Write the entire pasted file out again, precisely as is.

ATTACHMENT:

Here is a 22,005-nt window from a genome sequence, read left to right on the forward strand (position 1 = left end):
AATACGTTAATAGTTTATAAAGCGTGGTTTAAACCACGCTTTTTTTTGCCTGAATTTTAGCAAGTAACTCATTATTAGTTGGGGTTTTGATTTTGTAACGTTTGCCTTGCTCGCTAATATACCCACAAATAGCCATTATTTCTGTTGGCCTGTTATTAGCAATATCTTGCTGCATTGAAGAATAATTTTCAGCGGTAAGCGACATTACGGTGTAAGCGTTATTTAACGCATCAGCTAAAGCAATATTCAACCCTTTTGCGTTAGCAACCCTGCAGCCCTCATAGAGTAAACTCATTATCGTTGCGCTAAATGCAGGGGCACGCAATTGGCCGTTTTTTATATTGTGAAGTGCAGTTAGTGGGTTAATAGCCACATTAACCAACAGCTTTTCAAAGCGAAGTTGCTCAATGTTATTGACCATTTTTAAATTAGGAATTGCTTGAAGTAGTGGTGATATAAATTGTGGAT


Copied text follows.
Here is a 22,005-nt window from a genome sequence, read left to right on the forward strand (position 1 = left end):
AATACGTTAATAGTTTATAAAGCGTGGTTTAAACCACGCTTTTTTTTGCCTGAATTTTAGCAAGTAACTCATTATTAGTTGGGGTTTTGATTTTGTAACGTTTGCCTTGCTCGCTAATATACCCACAAATAGCCATTATTTCTGTTGGCCTGTTATTAGCAATATCTTGCTGCATTGAAGAATAATTTTCAGCGGTAAGCGACATTACGGTGTAAGCGTTATTTAACGCATCAGCTAAAGCAATATTCAACCCTTTTGCGTTAGCAACCCTGCAGCCCTCATAGAGTAAACTCATTATCGTTGCGCTAAATGCAGGGGCACGCAATTGGCCGTTTTTTATATTGTGAAGTGCAGTTAGTGGGTTAATAGCCACATTAACCAACAGCTTTTCAAAGCGAAGTTGCTCAATGTTATTGACCATTTTTAAATTAGGAATTGCTTGAAGTAGTGGTGATATAAATTGTGGAT